“A reconstruction of Q. Gallius’ Trial for Ambitus: One Less Reason for Doubting the Authenticity of the Commentariolum Petitionis,” Historia 29 (1980) 402-21.
Discusses the probable date of this prosecution and how Cicero’s role as defense counsel furthered his political career.
“The Prosecution of C. Manilius in 66 B.C. and Cicero’s pro Manilio,” Phoenix 34 (1980) 323-36.
Discusses when and why Cicero became involved in serving as defense counsel, and where Cicero’s Pro Manilio fits into the a series of attempts to bring about the conviction of Gaius Manilius.
“Mark Anthony’s Judiciary Reform and its Revival under the Triumvirs,” Journal of Roman Studies 95 (2005) 20-37:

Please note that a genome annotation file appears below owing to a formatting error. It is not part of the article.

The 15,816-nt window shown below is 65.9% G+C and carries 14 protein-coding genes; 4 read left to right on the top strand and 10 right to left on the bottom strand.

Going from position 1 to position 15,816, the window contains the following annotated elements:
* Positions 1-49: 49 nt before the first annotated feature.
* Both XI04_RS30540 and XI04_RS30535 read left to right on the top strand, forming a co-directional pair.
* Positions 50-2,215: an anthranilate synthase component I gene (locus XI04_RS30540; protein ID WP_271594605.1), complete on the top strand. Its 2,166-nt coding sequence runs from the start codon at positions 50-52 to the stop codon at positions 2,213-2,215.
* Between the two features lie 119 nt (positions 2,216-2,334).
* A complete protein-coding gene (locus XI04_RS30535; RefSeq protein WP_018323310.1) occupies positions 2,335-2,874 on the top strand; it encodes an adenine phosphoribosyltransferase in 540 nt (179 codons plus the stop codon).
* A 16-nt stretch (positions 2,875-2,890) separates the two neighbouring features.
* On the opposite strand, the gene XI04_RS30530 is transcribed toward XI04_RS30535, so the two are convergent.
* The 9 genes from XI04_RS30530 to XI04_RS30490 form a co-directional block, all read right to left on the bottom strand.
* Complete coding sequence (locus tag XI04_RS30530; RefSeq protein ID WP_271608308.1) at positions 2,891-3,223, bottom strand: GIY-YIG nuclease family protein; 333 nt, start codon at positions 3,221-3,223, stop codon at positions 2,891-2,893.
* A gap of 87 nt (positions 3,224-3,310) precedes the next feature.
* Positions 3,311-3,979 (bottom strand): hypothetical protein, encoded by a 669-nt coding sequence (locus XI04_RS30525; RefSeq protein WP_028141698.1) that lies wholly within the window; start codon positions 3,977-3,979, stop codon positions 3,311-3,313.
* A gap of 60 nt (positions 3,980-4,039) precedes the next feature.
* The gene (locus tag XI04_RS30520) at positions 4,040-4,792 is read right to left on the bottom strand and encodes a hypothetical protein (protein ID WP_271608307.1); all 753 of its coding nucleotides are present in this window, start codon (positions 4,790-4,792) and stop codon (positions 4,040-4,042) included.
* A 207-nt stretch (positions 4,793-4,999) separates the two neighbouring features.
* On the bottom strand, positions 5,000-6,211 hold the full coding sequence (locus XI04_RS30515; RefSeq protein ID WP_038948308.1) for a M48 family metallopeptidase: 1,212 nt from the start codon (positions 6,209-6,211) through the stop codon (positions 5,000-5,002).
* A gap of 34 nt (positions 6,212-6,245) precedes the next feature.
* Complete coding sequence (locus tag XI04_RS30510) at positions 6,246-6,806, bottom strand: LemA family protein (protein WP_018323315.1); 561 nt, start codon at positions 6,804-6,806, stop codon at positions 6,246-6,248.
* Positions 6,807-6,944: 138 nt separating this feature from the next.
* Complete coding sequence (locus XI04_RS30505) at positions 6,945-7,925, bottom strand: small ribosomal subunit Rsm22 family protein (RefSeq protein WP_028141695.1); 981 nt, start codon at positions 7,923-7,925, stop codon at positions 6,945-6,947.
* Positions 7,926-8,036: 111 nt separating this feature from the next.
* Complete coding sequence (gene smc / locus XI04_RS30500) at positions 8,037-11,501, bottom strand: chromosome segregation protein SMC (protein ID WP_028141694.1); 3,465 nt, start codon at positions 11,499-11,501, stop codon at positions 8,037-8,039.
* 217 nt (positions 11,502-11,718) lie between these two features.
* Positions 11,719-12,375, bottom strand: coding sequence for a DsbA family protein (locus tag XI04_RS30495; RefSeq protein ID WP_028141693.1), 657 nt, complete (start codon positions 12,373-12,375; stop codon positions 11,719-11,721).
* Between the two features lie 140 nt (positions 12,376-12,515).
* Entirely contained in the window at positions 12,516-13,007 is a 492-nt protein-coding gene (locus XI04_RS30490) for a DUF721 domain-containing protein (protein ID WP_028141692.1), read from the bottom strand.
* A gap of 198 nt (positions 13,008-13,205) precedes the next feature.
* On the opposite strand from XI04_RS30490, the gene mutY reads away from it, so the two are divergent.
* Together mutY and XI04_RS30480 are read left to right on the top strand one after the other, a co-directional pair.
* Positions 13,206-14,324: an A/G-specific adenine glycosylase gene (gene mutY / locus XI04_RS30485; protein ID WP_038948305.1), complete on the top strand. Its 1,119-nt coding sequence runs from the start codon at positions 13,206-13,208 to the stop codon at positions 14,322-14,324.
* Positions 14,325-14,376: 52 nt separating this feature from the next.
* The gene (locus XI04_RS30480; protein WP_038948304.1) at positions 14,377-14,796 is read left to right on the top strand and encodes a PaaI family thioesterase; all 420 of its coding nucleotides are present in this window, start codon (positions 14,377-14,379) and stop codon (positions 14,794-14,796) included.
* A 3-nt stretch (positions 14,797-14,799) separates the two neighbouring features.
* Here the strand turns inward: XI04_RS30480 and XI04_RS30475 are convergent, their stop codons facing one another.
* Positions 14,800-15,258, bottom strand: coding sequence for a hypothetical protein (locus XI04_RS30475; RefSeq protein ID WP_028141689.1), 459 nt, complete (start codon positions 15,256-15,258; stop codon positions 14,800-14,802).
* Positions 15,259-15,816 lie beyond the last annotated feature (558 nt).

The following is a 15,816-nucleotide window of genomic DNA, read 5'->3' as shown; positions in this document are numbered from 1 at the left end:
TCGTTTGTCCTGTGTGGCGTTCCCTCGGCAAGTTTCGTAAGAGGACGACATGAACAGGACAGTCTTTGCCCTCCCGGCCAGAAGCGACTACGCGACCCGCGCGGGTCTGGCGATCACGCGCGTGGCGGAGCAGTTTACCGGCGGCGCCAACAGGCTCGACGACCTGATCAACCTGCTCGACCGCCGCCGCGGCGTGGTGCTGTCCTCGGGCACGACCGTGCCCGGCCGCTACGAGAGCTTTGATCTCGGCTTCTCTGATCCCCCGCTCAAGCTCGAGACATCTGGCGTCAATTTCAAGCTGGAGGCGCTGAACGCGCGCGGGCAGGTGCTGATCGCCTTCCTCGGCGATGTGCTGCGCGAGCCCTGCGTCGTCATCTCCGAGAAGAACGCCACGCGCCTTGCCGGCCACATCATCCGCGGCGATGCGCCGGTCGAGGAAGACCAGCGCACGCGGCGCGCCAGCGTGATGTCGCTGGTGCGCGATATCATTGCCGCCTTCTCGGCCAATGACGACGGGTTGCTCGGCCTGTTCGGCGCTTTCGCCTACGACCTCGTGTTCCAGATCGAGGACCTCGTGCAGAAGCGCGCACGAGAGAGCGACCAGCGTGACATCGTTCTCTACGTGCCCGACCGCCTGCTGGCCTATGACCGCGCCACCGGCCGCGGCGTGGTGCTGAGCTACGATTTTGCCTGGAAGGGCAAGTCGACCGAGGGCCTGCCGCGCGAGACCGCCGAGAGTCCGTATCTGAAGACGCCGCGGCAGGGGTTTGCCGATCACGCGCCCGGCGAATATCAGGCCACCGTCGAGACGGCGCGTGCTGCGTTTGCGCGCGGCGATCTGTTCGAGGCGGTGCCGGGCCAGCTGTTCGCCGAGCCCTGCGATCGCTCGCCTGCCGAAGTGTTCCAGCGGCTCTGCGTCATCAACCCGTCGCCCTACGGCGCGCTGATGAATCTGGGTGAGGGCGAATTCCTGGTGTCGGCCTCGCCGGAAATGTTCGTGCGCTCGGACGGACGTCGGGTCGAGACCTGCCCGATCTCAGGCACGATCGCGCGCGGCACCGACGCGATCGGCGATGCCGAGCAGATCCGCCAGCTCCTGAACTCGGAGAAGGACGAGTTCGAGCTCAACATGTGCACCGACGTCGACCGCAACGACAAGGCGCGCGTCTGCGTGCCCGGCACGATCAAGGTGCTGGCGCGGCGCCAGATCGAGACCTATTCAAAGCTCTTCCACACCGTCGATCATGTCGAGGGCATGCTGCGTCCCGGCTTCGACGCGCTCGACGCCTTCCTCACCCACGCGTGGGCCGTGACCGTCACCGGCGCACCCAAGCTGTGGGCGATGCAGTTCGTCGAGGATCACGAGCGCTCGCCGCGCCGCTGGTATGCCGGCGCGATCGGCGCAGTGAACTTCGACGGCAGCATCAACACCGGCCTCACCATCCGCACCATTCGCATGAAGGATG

Discusses the probable aims and provisions of Mark Anthony’s judiciary law of September 44 and challenges the prevailing view that this law had no further existence after its annulment by the senate in January 43. Instead, it is demonstrated that Anthony’s law was almost certainly reinstated under the Triumvirs and thus radically altered the composition of juries in Rome’s criminal courts for more than a decade. This realization makes it possible to reconstruct the likely nature and timing of Augustus’ judicial reforms, which can now be regarded as measures designed to reverse major changes that had been introduced by Anthony’s legislation.